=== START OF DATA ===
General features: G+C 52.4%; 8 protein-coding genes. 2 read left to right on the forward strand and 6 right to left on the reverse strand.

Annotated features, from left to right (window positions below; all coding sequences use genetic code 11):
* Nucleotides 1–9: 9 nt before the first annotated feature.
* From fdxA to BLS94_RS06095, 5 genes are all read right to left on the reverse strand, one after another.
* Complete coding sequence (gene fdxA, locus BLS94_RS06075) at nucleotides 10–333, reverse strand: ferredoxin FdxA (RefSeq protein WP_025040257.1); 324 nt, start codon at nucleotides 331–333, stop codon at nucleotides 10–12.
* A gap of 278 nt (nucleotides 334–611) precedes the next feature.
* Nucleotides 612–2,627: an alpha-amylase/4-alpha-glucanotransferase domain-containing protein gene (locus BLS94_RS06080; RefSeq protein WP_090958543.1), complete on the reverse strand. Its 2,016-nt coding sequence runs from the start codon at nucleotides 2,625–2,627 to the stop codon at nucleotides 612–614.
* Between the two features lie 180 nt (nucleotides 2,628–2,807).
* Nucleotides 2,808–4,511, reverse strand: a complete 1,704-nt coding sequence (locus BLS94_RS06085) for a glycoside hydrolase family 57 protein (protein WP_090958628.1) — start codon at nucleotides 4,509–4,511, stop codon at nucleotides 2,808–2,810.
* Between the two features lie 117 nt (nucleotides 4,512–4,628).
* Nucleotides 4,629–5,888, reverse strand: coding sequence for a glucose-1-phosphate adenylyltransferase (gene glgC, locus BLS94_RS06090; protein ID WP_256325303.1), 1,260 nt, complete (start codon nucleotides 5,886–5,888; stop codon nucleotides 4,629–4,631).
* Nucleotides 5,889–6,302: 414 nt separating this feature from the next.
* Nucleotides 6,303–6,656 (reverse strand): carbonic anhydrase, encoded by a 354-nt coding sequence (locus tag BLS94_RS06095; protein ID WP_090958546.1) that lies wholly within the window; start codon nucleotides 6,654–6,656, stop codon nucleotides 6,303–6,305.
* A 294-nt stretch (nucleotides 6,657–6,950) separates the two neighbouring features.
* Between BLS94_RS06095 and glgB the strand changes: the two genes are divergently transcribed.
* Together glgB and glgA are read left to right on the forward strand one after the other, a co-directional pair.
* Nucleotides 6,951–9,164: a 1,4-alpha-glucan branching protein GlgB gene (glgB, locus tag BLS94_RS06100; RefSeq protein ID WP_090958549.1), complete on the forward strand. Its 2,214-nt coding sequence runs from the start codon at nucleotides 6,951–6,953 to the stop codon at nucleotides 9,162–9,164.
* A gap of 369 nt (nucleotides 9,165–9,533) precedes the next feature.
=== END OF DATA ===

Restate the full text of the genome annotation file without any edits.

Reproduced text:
General features: G+C 52.4%; 8 protein-coding genes. 2 read left to right on the forward strand and 6 right to left on the reverse strand.

Annotated features, from left to right (window positions below; all coding sequences use genetic code 11):
* Nucleotides 1–9: 9 nt before the first annotated feature.
* From fdxA to BLS94_RS06095, 5 genes are all read right to left on the reverse strand, one after another.
* Complete coding sequence (gene fdxA, locus BLS94_RS06075) at nucleotides 10–333, reverse strand: ferredoxin FdxA (RefSeq protein WP_025040257.1); 324 nt, start codon at nucleotides 331–333, stop codon at nucleotides 10–12.
* A gap of 278 nt (nucleotides 334–611) precedes the next feature.
* Nucleotides 612–2,627: an alpha-amylase/4-alpha-glucanotransferase domain-containing protein gene (locus BLS94_RS06080; RefSeq protein WP_090958543.1), complete on the reverse strand. Its 2,016-nt coding sequence runs from the start codon at nucleotides 2,625–2,627 to the stop codon at nucleotides 612–614.
* Between the two features lie 180 nt (nucleotides 2,628–2,807).
* Nucleotides 2,808–4,511, reverse strand: a complete 1,704-nt coding sequence (locus BLS94_RS06085) for a glycoside hydrolase family 57 protein (protein WP_090958628.1) — start codon at nucleotides 4,509–4,511, stop codon at nucleotides 2,808–2,810.
* Between the two features lie 117 nt (nucleotides 4,512–4,628).
* Nucleotides 4,629–5,888, reverse strand: coding sequence for a glucose-1-phosphate adenylyltransferase (gene glgC, locus BLS94_RS06090; protein ID WP_256325303.1), 1,260 nt, complete (start codon nucleotides 5,886–5,888; stop codon nucleotides 4,629–4,631).
* Nucleotides 5,889–6,302: 414 nt separating this feature from the next.
* Nucleotides 6,303–6,656 (reverse strand): carbonic anhydrase, encoded by a 354-nt coding sequence (locus tag BLS94_RS06095; protein ID WP_090958546.1) that lies wholly within the window; start codon nucleotides 6,654–6,656, stop codon nucleotides 6,303–6,305.
* A 294-nt stretch (nucleotides 6,657–6,950) separates the two neighbouring features.
* Between BLS94_RS06095 and glgB the strand changes: the two genes are divergently transcribed.
* Together glgB and glgA are read left to right on the forward strand one after the other, a co-directional pair.
* Nucleotides 6,951–9,164: a 1,4-alpha-glucan branching protein GlgB gene (glgB, locus tag BLS94_RS06100; RefSeq protein ID WP_090958549.1), complete on the forward strand. Its 2,214-nt coding sequence runs from the start codon at nucleotides 6,951–6,953 to the stop codon at nucleotides 9,162–9,164.
* A gap of 369 nt (nucleotides 9,165–9,533) precedes the next feature.